• Illegal drugs, such as cocaine and amphetamines

Five Steps to Manage Your High Blood Pressure

The scariest part of high blood pressure is that it could be quietly causing damage without you knowing. Therefore, it is important to visit your doctor, along with making some healthy lifestyle choices to prevent and manage high blood pressure.

Know Your Numbers

Blood pressure numbers of less than 120/80 mm Hg are considered within the normal range according to the American Heart Association. Your doctor can provide a more tailored range based on your body.

Work with Your Doctor

Your doctor is very knowledgeable and can offer some great tips and advice on how to manage or lower your blood pressure. It only takes some effort on your part to make the necessary changes in your life.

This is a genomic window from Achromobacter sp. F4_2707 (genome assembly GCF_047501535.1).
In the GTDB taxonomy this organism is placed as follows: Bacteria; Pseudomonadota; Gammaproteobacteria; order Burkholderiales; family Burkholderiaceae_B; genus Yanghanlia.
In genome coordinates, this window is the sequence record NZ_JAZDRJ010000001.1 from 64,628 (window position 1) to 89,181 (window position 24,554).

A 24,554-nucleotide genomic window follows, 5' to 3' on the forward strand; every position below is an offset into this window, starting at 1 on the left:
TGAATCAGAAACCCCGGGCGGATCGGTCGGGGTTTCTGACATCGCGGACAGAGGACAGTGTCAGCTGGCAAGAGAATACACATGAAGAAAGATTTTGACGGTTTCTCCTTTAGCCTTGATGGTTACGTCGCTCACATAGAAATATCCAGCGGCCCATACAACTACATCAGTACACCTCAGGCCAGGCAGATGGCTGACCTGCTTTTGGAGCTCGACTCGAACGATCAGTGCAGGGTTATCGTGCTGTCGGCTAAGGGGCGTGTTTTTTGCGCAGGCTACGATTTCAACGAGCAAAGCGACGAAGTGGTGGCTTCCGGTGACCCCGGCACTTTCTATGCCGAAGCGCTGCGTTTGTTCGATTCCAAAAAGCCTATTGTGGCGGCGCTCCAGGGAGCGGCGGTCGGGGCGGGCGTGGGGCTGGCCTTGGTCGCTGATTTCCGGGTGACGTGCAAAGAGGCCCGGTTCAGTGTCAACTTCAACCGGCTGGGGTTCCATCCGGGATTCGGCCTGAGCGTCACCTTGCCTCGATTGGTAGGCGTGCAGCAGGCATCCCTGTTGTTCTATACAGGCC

Maintaining a Healthy Lifestyle

We all know maintaining a healthy lifestyle is a significant factor in living a long, vibrant life. Try to incorporate the following into your life as much as possible:

  1. Maintain a healthy weight. Check with your doctor on what a healthy weight for your body looks like. Generally, it is recommended to strive for a body mass index (BMI) between 18.5 and 24.9.
  2. Eat healthier. Try to incorporate a variety of foods, including whole grains, fruits, vegetables, and lean chicken and fish into your diet. Reduce sodium by staying under 1,500 mg a day or make it a goal to reduce 1,000 mg per day.
  3. The goal is to do at least 90 to 150 minutes of anaerobic and/or dynamic resistance exercise per week and/or three sessions of isometric resistance exercises per week.
  4. Limit Alcohol. Drink no more than 1-2 drinks a day.
  5. Visit Your Doctor Regularly. Remember that half of all American adults have high blood pressure, and many don’t even know it. It’s so important to see your doctor so that you are aware of what’s going on with your body. Ask your doctor for a blood pressure reading at least every two years starting at age 18. If you are at a high risk of high blood pressure age 18 and up, you should be screened every year.

What is Low Blood Pressure?